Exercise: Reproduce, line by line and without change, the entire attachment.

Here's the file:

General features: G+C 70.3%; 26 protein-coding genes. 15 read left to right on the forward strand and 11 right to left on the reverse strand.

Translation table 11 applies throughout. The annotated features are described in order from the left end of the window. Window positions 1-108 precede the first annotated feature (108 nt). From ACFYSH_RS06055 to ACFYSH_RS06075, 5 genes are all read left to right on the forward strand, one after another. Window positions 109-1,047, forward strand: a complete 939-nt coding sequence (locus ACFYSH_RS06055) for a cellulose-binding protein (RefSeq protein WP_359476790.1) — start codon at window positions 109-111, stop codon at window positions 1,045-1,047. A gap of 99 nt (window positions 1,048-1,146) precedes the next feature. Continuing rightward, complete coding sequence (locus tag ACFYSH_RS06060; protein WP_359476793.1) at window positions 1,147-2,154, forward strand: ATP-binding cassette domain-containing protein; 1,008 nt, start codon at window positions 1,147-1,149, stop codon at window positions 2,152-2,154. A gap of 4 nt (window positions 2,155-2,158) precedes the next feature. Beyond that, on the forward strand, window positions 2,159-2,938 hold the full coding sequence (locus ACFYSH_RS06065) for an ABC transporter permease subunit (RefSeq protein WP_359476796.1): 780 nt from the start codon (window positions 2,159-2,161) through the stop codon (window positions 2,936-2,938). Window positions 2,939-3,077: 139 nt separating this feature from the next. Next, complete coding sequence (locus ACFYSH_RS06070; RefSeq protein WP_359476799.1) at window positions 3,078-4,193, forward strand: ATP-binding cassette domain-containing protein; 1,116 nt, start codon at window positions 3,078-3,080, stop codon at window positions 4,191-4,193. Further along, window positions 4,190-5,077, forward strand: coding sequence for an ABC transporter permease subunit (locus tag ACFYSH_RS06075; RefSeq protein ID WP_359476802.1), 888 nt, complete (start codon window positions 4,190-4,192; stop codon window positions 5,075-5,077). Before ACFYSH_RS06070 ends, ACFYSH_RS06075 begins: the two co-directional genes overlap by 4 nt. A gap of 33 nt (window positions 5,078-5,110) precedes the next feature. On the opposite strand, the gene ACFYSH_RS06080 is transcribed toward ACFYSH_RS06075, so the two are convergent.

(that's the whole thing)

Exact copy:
General features: G+C 70.3%; 26 protein-coding genes. 15 read left to right on the forward strand and 11 right to left on the reverse strand.

Translation table 11 applies throughout. The annotated features are described in order from the left end of the window. Window positions 1-108 precede the first annotated feature (108 nt). From ACFYSH_RS06055 to ACFYSH_RS06075, 5 genes are all read left to right on the forward strand, one after another. Window positions 109-1,047, forward strand: a complete 939-nt coding sequence (locus ACFYSH_RS06055) for a cellulose-binding protein (RefSeq protein WP_359476790.1) — start codon at window positions 109-111, stop codon at window positions 1,045-1,047. A gap of 99 nt (window positions 1,048-1,146) precedes the next feature. Continuing rightward, complete coding sequence (locus tag ACFYSH_RS06060; protein WP_359476793.1) at window positions 1,147-2,154, forward strand: ATP-binding cassette domain-containing protein; 1,008 nt, start codon at window positions 1,147-1,149, stop codon at window positions 2,152-2,154. A gap of 4 nt (window positions 2,155-2,158) precedes the next feature. Beyond that, on the forward strand, window positions 2,159-2,938 hold the full coding sequence (locus ACFYSH_RS06065) for an ABC transporter permease subunit (RefSeq protein WP_359476796.1): 780 nt from the start codon (window positions 2,159-2,161) through the stop codon (window positions 2,936-2,938). Window positions 2,939-3,077: 139 nt separating this feature from the next. Next, complete coding sequence (locus ACFYSH_RS06070; RefSeq protein WP_359476799.1) at window positions 3,078-4,193, forward strand: ATP-binding cassette domain-containing protein; 1,116 nt, start codon at window positions 3,078-3,080, stop codon at window positions 4,191-4,193. Further along, window positions 4,190-5,077, forward strand: coding sequence for an ABC transporter permease subunit (locus tag ACFYSH_RS06075; RefSeq protein ID WP_359476802.1), 888 nt, complete (start codon window positions 4,190-4,192; stop codon window positions 5,075-5,077). Before ACFYSH_RS06070 ends, ACFYSH_RS06075 begins: the two co-directional genes overlap by 4 nt. A gap of 33 nt (window positions 5,078-5,110) precedes the next feature. On the opposite strand, the gene ACFYSH_RS06080 is transcribed toward ACFYSH_RS06075, so the two are convergent.